Young people in debt hits an all-time high

102,296 people aged 17-24 years old reported debt issues in the last year, a rise of 21 per cent from the previous year and a record high.

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102,296 people aged 17-24 years old reported debt issues in the last year, a rise of 21 per cent from the previous year and a record high.

This figure is published by Citizens Advice, and forms part of its recently released report, Unsecured and Insecured?. The data in the report shows that a young person's average unsecured debt now stands at £12,215. With this figure at just £3,988 in 2006 prior to the financial crash, debt among young people has more than tripled between 2006 and 2012; the latest year that data from the Wealth and Assets Survey is available. 

This increase in debt is sparked by a torrent of unsecured borrowing by young people, which could trap the younger generation in problem debt for years to come. 

The research undertaken by Citizens Advice highlights that as well as the vast increase in the volume of debt held by young people, the types of loans have changed also. Approximately 45 per cent of the debt rise can be attributed to student loans, however the much of the increase is due to formal loans and borrowing from friends and family.

The results show that the average formal loan of a young person prior to 2006 stood at £969, but has now increased to £4,577. Loans from family and friends also rose over this period from an average of £30 to more than £1,000.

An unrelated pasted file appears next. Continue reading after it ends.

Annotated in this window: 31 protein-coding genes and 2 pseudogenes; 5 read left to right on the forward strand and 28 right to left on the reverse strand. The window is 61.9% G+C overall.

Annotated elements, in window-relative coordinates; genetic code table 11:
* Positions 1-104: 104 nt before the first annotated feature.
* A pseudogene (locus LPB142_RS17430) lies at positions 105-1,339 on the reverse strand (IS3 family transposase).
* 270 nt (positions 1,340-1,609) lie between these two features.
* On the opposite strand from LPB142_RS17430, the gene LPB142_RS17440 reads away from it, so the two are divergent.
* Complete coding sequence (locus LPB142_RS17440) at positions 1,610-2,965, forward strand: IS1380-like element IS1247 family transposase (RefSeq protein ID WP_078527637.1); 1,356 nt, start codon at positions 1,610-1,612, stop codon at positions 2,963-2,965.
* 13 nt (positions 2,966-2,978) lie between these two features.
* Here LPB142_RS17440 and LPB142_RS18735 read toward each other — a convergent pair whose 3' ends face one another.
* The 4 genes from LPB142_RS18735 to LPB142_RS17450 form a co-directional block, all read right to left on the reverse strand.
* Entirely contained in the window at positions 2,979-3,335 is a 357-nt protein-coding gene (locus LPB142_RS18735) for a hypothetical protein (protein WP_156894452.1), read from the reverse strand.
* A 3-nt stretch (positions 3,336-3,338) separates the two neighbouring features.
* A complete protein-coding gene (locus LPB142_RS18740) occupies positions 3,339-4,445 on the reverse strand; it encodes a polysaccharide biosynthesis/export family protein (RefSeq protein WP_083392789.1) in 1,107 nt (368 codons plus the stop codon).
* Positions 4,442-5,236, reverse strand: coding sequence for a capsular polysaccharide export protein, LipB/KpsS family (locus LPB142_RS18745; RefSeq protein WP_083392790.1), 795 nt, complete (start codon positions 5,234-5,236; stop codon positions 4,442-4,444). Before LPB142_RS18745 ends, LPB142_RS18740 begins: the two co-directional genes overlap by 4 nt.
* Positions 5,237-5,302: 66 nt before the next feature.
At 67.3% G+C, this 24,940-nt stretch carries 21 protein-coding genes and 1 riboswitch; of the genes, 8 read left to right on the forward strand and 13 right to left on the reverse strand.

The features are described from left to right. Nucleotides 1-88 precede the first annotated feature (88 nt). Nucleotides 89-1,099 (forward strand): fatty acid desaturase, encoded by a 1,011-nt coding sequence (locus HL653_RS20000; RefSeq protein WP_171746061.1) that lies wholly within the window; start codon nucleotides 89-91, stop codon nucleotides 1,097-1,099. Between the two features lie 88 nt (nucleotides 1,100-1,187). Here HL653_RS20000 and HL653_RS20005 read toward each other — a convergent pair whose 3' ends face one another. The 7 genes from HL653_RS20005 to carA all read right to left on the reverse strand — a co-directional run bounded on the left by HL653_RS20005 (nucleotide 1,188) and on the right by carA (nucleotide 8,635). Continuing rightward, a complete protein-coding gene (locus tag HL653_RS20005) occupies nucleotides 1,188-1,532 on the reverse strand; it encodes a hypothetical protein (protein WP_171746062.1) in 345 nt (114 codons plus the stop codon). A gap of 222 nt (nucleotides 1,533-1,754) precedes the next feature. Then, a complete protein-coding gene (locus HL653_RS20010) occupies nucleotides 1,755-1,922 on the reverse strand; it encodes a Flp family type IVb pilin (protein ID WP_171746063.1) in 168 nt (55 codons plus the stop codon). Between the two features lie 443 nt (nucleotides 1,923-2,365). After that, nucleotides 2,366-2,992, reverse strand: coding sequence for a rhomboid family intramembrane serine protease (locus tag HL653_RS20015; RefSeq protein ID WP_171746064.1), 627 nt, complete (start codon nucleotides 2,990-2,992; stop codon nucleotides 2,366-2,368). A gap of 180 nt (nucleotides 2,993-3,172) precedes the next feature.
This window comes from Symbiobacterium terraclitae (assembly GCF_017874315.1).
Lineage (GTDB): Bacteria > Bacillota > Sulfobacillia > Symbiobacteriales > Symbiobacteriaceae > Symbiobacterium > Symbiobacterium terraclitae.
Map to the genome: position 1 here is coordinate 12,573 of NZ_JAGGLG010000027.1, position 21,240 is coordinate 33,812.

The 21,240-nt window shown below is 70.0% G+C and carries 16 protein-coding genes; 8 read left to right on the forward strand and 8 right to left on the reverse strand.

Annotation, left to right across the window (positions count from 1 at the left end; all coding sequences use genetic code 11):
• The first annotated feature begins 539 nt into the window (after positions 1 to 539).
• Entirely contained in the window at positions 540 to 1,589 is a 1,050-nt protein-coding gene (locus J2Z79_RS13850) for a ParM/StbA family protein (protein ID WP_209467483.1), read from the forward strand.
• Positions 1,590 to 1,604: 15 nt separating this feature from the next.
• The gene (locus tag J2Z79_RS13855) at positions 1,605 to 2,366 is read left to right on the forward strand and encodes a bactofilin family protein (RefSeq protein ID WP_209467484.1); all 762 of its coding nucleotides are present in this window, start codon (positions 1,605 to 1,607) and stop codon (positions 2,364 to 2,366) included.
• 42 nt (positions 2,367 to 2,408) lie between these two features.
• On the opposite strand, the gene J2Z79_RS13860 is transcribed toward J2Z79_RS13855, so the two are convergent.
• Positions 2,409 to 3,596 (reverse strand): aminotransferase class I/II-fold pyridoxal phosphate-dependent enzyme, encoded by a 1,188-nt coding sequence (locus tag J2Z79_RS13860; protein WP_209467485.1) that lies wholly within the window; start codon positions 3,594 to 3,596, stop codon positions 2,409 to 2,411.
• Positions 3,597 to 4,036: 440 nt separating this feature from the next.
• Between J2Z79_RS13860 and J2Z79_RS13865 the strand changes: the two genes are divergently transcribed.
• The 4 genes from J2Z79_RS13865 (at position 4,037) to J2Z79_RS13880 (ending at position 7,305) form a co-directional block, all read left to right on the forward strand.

In contrast, the younger generation has seen a decrease in credit card debt, from an average of £332 to £234. The results showed that other age groups are twice as likely to report credit card debt than 18-24 year olds. 

Young people recorded an average debt to income ratio of almost 70 per cent, much higher than the 34 per cent recorded for 25-29 year olds, and 11 per cent for 60-64 year olds. Further, a much higher proportion of young people than old people now apply for Debt Relief Orders, which allow indebted borrowers on low incomes to file for bankruptcy. 

With UK households already owing £170 billion, unsecured debt is growing faster than both secured debt and incomes. Forecasts suggest that at the current rate this debt could hit £350 billion by 2020, pushing debt to income ratios back toward the pre-crisis levels seen in 2006. 

Gillian Guy, Chief Executive of Citizens Advice, said: "Our research shows that student loans account for less than half of the debt rise amongst young people so it is crucial we understand why so many are turning to other forms of unsecured borrowing. Many young people already face challenges getting on the career and housing ladders – doing this while saddled with huge unsecured debts make it an uphill struggle."

A further study undertaken by Gocompare showed that over 20 per cent of young people said their debts made them feel depressed. 40 per cent said they wished they weren't in debt but didn't let it get them down, and a further 32 per cent were repaying their debts and felt that they were managing financially. Just 17 per cent of young people considered their debt to be usual among people.

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